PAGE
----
Moana Screened For Critics, Here’s What They Are Saying

Disney's newest animated musical is only a couple weeks away from bowing for general audiences, but many critics have already seen it. What does the movie's first audience think of Moana? Well, the cheers for Disney's newest princess appear to be nearly universal. Disney has another hit on their hands, the only real question is, will the tropical princess become as big a star as the last one who lived in the ice castle?

Contemporary Disney at its finest - a vibrantly rendered adventure that combines state-of-the-art CG animation with traditional storytelling and colorful characters, all enlivened by a terrific voice cast.

The Hollywood Reporter starts the praise parade with a glowing review that doesn't so much as imply that there's anything at all wrong with Moana. The animation, the story, and the voice cast are all given high praise. Scott Mendelson from Forbes is equally supporting of Moana. He praises the film for actually making some improvements over what the studio did with Frozen. Both in the case of the music, which contains some elements the previous musical was missing, and in terms of animation. _Moana's _ characters are much more realistic when it comes to how their bodies were animated. If there's anything wrong with it, it may be that the film is too similar to previous Disney adventures.

Moana sails through somewhat familiar waters, to the point where it sometimes resembles a mix-and-match of prior Disney animated classics. But it justifies its well-tread path via knowing humor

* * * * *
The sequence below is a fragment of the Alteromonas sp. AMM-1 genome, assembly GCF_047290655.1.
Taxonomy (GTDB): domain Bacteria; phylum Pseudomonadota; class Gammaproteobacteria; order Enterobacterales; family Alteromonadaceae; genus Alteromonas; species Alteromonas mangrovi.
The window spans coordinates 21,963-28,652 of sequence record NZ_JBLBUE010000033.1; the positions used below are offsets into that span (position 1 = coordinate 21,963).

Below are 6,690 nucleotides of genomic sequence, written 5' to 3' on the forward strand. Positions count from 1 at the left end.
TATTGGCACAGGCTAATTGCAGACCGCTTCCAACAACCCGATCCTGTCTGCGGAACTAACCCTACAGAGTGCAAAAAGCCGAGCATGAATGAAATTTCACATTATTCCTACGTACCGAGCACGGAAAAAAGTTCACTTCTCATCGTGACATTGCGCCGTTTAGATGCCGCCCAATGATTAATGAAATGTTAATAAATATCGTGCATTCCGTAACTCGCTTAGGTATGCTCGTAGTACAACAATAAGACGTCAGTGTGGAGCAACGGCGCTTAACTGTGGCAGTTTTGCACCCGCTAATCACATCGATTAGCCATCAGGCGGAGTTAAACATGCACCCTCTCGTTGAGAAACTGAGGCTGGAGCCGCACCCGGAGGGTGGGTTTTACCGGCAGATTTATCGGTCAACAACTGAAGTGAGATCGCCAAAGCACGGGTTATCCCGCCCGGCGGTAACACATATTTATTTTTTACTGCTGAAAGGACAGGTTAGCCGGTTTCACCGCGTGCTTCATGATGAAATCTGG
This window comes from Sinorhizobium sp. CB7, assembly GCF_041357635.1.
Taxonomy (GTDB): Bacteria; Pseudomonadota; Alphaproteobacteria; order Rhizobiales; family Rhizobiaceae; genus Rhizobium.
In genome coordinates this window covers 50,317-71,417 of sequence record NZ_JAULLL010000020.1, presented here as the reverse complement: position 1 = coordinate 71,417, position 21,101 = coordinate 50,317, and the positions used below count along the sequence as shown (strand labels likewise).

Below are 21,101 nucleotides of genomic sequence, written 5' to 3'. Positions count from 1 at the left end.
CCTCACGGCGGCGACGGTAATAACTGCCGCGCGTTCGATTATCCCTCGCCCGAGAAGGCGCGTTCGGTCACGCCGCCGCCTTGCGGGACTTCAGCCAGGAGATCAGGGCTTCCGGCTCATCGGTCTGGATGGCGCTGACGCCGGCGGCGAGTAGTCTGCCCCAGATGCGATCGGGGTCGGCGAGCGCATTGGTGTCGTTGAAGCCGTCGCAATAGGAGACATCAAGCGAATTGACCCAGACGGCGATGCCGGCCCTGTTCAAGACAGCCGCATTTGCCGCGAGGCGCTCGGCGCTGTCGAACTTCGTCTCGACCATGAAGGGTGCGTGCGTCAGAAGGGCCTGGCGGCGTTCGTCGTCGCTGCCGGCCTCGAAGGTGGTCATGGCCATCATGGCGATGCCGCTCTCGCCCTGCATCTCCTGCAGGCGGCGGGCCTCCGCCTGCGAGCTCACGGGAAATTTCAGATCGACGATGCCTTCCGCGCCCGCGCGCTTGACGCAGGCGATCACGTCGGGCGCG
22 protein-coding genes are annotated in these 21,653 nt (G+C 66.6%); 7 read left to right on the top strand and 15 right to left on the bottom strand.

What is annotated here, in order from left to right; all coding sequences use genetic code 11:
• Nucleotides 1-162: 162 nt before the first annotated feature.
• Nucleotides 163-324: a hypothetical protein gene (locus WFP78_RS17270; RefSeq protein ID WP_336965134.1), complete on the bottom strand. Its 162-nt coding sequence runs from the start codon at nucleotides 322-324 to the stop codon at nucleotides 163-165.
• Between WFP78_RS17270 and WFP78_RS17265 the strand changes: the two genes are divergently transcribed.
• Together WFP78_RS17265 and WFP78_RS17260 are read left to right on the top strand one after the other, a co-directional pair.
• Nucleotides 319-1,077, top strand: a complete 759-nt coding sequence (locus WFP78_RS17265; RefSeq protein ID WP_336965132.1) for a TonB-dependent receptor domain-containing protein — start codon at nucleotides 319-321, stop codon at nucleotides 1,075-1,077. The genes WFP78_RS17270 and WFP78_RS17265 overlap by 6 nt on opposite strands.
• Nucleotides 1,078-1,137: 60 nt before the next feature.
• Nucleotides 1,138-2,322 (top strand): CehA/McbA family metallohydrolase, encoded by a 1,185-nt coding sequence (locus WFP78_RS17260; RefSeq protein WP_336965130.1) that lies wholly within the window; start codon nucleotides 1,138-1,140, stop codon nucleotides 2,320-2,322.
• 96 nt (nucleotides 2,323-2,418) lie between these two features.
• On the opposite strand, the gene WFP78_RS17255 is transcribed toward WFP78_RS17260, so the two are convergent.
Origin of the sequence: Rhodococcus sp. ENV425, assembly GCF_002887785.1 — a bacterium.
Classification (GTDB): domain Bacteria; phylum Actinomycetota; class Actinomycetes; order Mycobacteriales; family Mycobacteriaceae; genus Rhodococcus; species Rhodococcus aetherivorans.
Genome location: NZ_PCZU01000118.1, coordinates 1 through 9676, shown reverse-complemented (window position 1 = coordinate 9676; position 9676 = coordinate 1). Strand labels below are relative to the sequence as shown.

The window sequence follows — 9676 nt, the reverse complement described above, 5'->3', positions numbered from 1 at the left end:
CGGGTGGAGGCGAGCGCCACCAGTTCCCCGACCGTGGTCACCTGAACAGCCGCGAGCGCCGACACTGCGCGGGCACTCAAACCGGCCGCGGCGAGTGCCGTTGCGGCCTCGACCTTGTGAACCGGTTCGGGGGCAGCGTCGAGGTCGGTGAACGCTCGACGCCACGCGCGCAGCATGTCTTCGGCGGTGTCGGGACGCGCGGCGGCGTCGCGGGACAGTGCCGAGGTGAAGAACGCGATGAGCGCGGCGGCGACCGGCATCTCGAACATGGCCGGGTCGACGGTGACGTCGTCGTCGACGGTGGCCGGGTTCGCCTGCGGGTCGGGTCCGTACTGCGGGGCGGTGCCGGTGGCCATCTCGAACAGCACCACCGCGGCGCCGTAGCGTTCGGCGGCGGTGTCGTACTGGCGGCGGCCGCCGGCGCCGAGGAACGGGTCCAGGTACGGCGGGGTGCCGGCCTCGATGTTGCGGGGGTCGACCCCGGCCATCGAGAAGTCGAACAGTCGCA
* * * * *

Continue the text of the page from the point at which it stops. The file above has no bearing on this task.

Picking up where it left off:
Entertainment Weekly also goes all in on the story of a Polynesian princess who goes in search of a demi-god to help her save her home.

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There's one way in which Moana is very different from Disney's previous engagements, however. Both Entertainment Weekly and Variety point out one massive change with traditional Disney heroines. In Variety's words...

Moana keeps with the tradition that made Disney the leader in animated fairy and folk tales, and yet, showing a thoroughly modern touch, it's the first to do so without so much as suggesting a love interest.

Directing team Ron Clements and John Musker talked about the lack of a love interest when we saw them at San Diego Comic-Con. The statement elicited a cheer from the assembled crowd at the time. Fans were clearly excited to see this new take on the Disney princess.

Of course, while reviews are generally positive. They're not perfect. Indiewire doesn't think that The Rock's self-aware humor lands as well as others do.

Unfortunately, Maui becomes the movie's biggest setback for other reasons. The main source of comic relief, his arrival signals an abrupt shift in tone from the vibrant storybook qualities of the first act to a cheekier, winking self-awareness.

Meanwhile, The Guardian says that while the setting of Moana may be something new, the story told there is not.

[T]his is a Disney princess movie, which means it has certain royal obligations to fulfil: a role-model heroine, a magical quest, a wholesome message, a merchandisable animal sidekick (in this case, a supremely dumb chicken) and musical numbers that will pass the playground test.

It would seem that in the grand scheme of things Moana is set to be another hit from Disney. Following a couple of billion dollar success stories with Frozen and Zootopia, it remains to be seen if the new princess will enjoy quite that level of success. We'll find out when Moana hits theaters November 23.

Dirk Libbey
Content Producer/Theme Park Beat

CinemaBlend’s resident theme park junkie and amateur Disney historian. Armchair Imagineer. Epcot Stan. Future Club 33 Member.